3 ABSD measures in the past 2 years. All combating the rampant rise of Real Estate Prices in Singapore but still the Prices runs amok. You’ve heard about Commercial Real Estate and that it is a wonderful alternative to Residential Real Estate investing but know very little about it. Fret not!
Here’s the take down on your 2023 Guide to Commercial Real Estate Investments.
We got you covered!
1. Defining Commercial Real Estate & Types
Commercial properties are not for residential use. They are for business purposes only. Commercial properties can generate income through either rental payments or capital gains.
Here are the 4 main types of commercial property:
Shopping malls, stores (for example, clothing stores, convenience stores, electronic stores, etc.), F&B establishments, hair salons, spas, gyms, shophouses, and so on are examples of commercial properties.
Institutional buildings such as offices, warehouses, and factories are examples. Yes, think JTC and Tuas and you’ll get the idea.
There are two sub-classes of these properties:
i. B1 Commercial Property: Offices and warehouses
ii. B2 Commercial Property: Factories
All kinds of hotels and hostels are included, ranging from 2-star budget hostels to 5-star hotels.
It’s important to understand that hotels require proper licensing. You must first obtain a valid hotel licence from the Hotels Licensing Board (HLB) to operate a hotel. You will also need various permits from the Fire Safety Bureau, National Environment Agency (NEA), and Building and Construction Authority (BCA).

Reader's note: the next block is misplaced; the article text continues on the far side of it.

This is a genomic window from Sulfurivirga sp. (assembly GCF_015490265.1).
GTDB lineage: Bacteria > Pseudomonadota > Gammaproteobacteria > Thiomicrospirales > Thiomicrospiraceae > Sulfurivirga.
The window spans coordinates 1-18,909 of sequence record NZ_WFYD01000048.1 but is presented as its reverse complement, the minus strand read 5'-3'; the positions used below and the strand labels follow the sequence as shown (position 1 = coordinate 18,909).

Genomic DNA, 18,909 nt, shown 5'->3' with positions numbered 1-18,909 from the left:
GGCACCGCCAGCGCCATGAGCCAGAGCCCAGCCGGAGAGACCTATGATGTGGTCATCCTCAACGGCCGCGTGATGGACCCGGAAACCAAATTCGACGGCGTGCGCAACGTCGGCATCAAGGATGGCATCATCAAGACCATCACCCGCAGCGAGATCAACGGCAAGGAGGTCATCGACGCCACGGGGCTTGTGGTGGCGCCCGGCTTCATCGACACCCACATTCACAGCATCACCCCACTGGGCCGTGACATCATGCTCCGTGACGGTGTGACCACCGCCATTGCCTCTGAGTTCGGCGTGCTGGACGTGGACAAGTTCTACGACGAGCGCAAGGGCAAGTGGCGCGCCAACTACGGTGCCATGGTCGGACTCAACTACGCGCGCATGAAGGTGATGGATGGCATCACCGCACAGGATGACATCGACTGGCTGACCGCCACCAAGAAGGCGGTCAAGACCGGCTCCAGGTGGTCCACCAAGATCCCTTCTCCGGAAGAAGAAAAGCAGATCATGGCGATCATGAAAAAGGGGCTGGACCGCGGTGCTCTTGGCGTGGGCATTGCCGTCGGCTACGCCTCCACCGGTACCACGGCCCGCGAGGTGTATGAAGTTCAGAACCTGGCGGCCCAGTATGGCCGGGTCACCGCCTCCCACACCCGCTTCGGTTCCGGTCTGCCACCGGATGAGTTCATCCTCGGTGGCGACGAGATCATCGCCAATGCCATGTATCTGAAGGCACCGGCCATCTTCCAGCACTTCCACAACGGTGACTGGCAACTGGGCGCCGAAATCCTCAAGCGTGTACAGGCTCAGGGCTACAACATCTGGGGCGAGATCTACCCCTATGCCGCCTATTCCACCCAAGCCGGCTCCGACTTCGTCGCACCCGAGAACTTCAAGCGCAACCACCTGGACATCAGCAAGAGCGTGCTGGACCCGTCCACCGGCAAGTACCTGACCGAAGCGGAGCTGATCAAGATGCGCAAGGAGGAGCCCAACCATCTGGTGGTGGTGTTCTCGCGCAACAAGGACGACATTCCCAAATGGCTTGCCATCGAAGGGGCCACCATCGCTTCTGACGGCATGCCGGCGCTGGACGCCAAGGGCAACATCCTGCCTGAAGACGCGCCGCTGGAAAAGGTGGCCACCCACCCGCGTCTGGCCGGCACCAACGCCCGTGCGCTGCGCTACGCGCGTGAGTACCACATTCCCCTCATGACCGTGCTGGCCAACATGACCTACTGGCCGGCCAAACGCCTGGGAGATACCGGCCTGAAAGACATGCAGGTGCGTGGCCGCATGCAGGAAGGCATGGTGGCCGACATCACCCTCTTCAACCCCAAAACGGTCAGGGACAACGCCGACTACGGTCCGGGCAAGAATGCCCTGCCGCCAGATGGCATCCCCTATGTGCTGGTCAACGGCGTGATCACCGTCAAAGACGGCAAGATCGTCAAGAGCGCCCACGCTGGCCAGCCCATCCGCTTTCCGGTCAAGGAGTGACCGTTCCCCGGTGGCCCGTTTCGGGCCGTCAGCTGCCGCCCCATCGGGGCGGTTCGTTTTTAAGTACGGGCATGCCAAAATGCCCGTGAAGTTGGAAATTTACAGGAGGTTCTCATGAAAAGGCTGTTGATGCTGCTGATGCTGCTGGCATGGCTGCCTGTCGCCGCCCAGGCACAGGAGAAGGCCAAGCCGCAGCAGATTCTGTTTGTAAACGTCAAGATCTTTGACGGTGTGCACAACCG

It’s possible that you’ll need several permits if your hotel has a lot of services. You will also require Food and Beverage licences for any dining establishments if you run F&B outlets in the hotel. You will require a Public Entertainment License if you have a bar. If you offer massage services, you will need a Massage Parlour License.
D. Parking Lots
Yes, you can purchase car park lots in Singapore! Singapore does not have strata-titled parking lots. Therefore, you can’t just purchase a few individual lots for investment. Rather, you must purchase the entire parking lot.
2. Foreigners & Commercial Real Estate
Foreigners can purchase commercial properties here in Singapore.
The following commercial properties can be purchased by foreigners under the Residential Property Act:
- Industrial Properties (factories, warehouses etc)
- Retail (Retail shops)
Can Permanent Residents (PR) buy?
In short, YES.
Can Foreign Companies Buy?
You can purchase commercial real estate in Singapore with an offshore business (e.g., a US-based LLC, British Virgin Islands corporation, etc.). There are no limitations.
3. Is it better to buy a Commercial Property as an individual or through a company?
A corporation owning a property is a good option in the case of Commercial Real Estate.
It can offer the following advantages:
A. Limiting of Liabilities
Whilst Singapore is a great place for Businesses, and that there is a system where legal recourse is fair and efficient, you can never be too sure.
Unlike certain places where Frivolous law suits are a common practice, Singapore frowns on things like these.
Assuming that despite being conscientious about your Commercial property, something unfortunately still happens. By holding a property in a registered company, you’re legally limiting your exposure to the paid capital of the holding company. Shielding the owners and their personal assets.
B. Mitigating Taxes
In Singapore, corporate taxes can be lower than personal taxes, depending on your income bracket. Buying a commercial property through a local Singapore company can therefore reduce your tax burden.